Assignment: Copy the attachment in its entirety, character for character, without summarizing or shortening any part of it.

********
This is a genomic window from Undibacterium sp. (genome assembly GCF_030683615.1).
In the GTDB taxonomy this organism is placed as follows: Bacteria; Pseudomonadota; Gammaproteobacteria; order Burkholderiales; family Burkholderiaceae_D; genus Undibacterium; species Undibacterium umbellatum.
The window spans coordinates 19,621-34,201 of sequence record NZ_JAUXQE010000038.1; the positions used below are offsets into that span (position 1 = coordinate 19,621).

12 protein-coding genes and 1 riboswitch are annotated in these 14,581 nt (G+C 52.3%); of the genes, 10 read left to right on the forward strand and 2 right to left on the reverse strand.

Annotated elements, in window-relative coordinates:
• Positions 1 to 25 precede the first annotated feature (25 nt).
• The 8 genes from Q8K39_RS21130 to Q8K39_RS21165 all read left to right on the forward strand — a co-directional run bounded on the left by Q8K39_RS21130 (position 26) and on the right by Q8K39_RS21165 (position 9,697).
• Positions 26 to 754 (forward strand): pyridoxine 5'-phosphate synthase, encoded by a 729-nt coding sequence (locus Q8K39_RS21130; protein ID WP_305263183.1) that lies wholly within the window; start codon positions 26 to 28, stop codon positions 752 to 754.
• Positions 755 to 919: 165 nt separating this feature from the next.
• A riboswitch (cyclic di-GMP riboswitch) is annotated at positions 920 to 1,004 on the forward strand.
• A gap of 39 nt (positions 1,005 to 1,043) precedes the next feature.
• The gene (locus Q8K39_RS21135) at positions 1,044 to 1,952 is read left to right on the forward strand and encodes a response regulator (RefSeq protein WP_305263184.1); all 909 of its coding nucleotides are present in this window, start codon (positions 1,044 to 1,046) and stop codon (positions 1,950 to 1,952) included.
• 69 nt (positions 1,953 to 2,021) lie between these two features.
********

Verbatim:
This is a genomic window from Undibacterium sp. (genome assembly GCF_030683615.1).
In the GTDB taxonomy this organism is placed as follows: Bacteria; Pseudomonadota; Gammaproteobacteria; order Burkholderiales; family Burkholderiaceae_D; genus Undibacterium; species Undibacterium umbellatum.
The window spans coordinates 19,621-34,201 of sequence record NZ_JAUXQE010000038.1; the positions used below are offsets into that span (position 1 = coordinate 19,621).

12 protein-coding genes and 1 riboswitch are annotated in these 14,581 nt (G+C 52.3%); of the genes, 10 read left to right on the forward strand and 2 right to left on the reverse strand.

Annotated elements, in window-relative coordinates:
• Positions 1 to 25 precede the first annotated feature (25 nt).
• The 8 genes from Q8K39_RS21130 to Q8K39_RS21165 all read left to right on the forward strand — a co-directional run bounded on the left by Q8K39_RS21130 (position 26) and on the right by Q8K39_RS21165 (position 9,697).
• Positions 26 to 754 (forward strand): pyridoxine 5'-phosphate synthase, encoded by a 729-nt coding sequence (locus Q8K39_RS21130; protein ID WP_305263183.1) that lies wholly within the window; start codon positions 26 to 28, stop codon positions 752 to 754.
• Positions 755 to 919: 165 nt separating this feature from the next.
• A riboswitch (cyclic di-GMP riboswitch) is annotated at positions 920 to 1,004 on the forward strand.
• A gap of 39 nt (positions 1,005 to 1,043) precedes the next feature.
• The gene (locus Q8K39_RS21135) at positions 1,044 to 1,952 is read left to right on the forward strand and encodes a response regulator (RefSeq protein WP_305263184.1); all 909 of its coding nucleotides are present in this window, start codon (positions 1,044 to 1,046) and stop codon (positions 1,950 to 1,952) included.
• 69 nt (positions 1,953 to 2,021) lie between these two features.